The weekend is never quite long enough and it seems as though there’s always too much to do. With so many things happening, who can keep up? Don’t sweat it, we’ve got you covered. Here’s what happened this past weekend–in case you missed it.
Sports: FIFA Scandal Dominates Headlines
Continuing strongly throughout the weekend after bubbling up for weeks, headlines were dominated by the seeming implosion of international soccer (better known internationally as football) governing body FIFA. Following years of accusations of scandal and bribery, things came to a head this past week when the U.S. Department of Justice released their 161-page indictment of FIFA officials and executives, which was backed by an FBI investigation.
Richard Weber, the IRS head of criminal investigation, told the Wall Street Journal, “This really is the World Cup of fraud, and today we are issuing FIFA a red card.”
According to reports, the DOJ release indicts nine FIFA officials and five corporate executives with corruption charges, including racketeering, wire fraud and money laundering conspiracy. In the U.S., where soccer doesn’t command quite the fandom of national sports like [American] football and baseball, it’s ironic that all of the individuals named in the scandal are American. Just for emphasis–all nine current and former FIFA executives who got arrested are from the Americas, including CONCACAF president Jeffrey Webb.
CONCACAF, the Confederation of North, Central America and Caribbean Association Football, is the governing body responsible for North America, Central America and the Caribbean, as well as several countries in South America, including Guyana and Suriname and French Guiana. Detailing the scope of the investigation, a report from Business Insider examines the DOJ charges and notes that –
“The bribery and corruption charges, which the DOJ says involved more than $150 million over 21 years, are almost exclusively related to tournaments in North America (organized by CONCACAF) and South America (organized by CONMEBOL) that are second- and third-tier competitions in the grand scheme of things.We’re talking about bribery related to CONCACAF World Cup qualifiers, the CONCACAF Gold Cup, the CONCACAF Champions League, the Copa América Centenario, the CONMEBOL Copa América, the CONMEBOL Copa Libertadores, and the Copa do Brasil. The host selection for the 2010 World Cup and the 2011 FIFA presidential election are the only FIFA events mentioned that exist outside the Americas.”
Per a report from the New York Times, as the world took notice of the confirmed claims against FIFA and outrage began to mount, the 14 culprits were promptly arrested in Zurich during an annual meeting by Swiss authorities. The corruption within FIFA was so ingrained and deeply rooted that, when speaking with a law official regarding the arrest, he responded to the Times “We’re struck by just how long this went on for and how it touched nearly every part of what FIFA did … It just seemed to permeate every element of the federation and was just their way of doing business. It seems like this corruption was institutionalized.”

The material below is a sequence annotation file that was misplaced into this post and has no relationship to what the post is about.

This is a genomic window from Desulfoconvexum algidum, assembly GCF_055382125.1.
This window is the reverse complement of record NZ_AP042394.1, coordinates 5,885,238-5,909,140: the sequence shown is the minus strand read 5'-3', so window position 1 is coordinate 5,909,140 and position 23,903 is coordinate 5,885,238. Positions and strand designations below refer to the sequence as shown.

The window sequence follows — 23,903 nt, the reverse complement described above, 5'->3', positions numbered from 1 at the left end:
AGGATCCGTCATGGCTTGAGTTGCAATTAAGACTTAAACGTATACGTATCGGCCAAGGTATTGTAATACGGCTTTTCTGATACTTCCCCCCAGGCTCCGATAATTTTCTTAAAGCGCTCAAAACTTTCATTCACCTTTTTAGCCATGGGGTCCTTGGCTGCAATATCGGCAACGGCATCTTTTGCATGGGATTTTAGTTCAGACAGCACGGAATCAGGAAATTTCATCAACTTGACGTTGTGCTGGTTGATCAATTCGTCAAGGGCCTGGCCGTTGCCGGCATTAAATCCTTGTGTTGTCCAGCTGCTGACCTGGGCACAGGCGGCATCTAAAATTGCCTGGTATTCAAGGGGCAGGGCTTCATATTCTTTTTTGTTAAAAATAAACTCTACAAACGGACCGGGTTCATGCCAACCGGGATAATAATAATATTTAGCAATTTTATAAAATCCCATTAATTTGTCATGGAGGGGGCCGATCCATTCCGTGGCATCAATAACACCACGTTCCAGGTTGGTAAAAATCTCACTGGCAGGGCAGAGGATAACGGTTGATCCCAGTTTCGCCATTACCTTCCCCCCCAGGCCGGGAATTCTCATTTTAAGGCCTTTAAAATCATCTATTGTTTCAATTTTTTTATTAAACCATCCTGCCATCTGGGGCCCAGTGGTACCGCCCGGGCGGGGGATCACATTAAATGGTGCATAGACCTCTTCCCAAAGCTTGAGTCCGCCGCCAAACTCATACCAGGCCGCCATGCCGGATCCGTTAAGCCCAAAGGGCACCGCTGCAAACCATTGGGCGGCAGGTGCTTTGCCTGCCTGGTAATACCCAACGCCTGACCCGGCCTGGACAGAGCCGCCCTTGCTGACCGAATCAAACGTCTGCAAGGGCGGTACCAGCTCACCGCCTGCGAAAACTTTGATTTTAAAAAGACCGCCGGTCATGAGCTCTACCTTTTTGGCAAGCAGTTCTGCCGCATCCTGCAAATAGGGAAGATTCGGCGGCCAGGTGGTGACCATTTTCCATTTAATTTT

In the wake of the charges and arrests, many have noted the lack of action against long seated FIFA president Sepp Blatter. Blatter was named, for the fifth time, the winner of a controversial election on Friday, just the latest appointment in a career that spans roughly 40 years within the organization. He’s been FIFA president since 1998. As president, Blatter sits at the head of the multibillion-dollar organization that controls the world’s most popular sport and, according to the NY Times, is widely recognized as the most important person in sports.
A large part of FIFA’s success is its ability to tap into a global sports market, particularly in Asia, Africa and Latin America, where developing nations represent new consumers for brands. According to a recent report from the Wall Street Journal detailing the stress FIFA has put on its relationships with sponsors, it’s reach is rivaled only by the Olympics in terms of global marketing opportunities, and is generally considered to be more “advertiser friendly.” Illustrating the massive sums of money that FIFA collects, the report states that –
“FIFA collected $1.6 billion in sponsorship money in the four years leading up to the 2014 World Cup, nearly half of which came from its six top ‘partners,’ according to research firm IEG, a unit of ad giant WPP. Those figures don’t include the hundreds of millions of dollars the six companies—Coke, Adidas, Hyundai, Emirates, Visa, and Sony—spend to advertise on telecasts of soccer matches. Overall, FIFA took in $5.72 billion in the 2014 [World Cup] cycle.”
There are many questions that remain following the answers obtained by the Department of Justice, however this latest round of controversy seems to be the most serious trouble FIFA has been in. As the trials begin, it’s likely that more secrets will come out. But for now, the story is that of a soap opera, as fans and global business partners alike wait to see how it unfolds.